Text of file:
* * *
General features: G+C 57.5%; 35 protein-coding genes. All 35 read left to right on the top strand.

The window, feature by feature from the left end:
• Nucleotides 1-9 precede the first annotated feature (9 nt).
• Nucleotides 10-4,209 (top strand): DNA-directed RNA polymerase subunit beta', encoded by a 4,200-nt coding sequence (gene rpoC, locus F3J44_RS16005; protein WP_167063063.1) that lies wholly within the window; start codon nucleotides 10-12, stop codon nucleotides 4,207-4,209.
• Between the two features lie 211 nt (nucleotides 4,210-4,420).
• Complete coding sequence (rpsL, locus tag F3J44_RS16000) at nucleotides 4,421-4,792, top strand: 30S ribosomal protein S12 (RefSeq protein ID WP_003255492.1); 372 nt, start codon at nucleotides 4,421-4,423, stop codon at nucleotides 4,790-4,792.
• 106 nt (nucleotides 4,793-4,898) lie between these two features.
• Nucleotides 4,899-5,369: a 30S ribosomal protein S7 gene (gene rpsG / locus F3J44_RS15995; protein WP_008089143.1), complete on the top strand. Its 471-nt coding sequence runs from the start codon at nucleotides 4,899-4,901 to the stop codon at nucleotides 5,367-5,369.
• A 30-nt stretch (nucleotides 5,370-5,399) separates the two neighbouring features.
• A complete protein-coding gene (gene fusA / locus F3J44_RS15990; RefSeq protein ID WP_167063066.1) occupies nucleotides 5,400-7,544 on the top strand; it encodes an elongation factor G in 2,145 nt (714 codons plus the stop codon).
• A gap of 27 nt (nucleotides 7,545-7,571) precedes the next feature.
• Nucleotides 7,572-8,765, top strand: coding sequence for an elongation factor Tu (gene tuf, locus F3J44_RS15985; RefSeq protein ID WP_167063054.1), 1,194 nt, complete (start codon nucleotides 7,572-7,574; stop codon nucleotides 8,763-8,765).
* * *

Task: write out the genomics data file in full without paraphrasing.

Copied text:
General features: G+C 57.5%; 35 protein-coding genes. All 35 read left to right on the top strand.

The window, feature by feature from the left end:
• Nucleotides 1-9 precede the first annotated feature (9 nt).
• Nucleotides 10-4,209 (top strand): DNA-directed RNA polymerase subunit beta', encoded by a 4,200-nt coding sequence (gene rpoC, locus F3J44_RS16005; protein WP_167063063.1) that lies wholly within the window; start codon nucleotides 10-12, stop codon nucleotides 4,207-4,209.
• Between the two features lie 211 nt (nucleotides 4,210-4,420).
• Complete coding sequence (rpsL, locus tag F3J44_RS16000) at nucleotides 4,421-4,792, top strand: 30S ribosomal protein S12 (RefSeq protein ID WP_003255492.1); 372 nt, start codon at nucleotides 4,421-4,423, stop codon at nucleotides 4,790-4,792.
• 106 nt (nucleotides 4,793-4,898) lie between these two features.
• Nucleotides 4,899-5,369: a 30S ribosomal protein S7 gene (gene rpsG / locus F3J44_RS15995; protein WP_008089143.1), complete on the top strand. Its 471-nt coding sequence runs from the start codon at nucleotides 4,899-4,901 to the stop codon at nucleotides 5,367-5,369.
• A 30-nt stretch (nucleotides 5,370-5,399) separates the two neighbouring features.
• A complete protein-coding gene (gene fusA / locus F3J44_RS15990; RefSeq protein ID WP_167063066.1) occupies nucleotides 5,400-7,544 on the top strand; it encodes an elongation factor G in 2,145 nt (714 codons plus the stop codon).
• A gap of 27 nt (nucleotides 7,545-7,571) precedes the next feature.
• Nucleotides 7,572-8,765, top strand: coding sequence for an elongation factor Tu (gene tuf, locus F3J44_RS15985; RefSeq protein ID WP_167063054.1), 1,194 nt, complete (start codon nucleotides 7,572-7,574; stop codon nucleotides 8,763-8,765).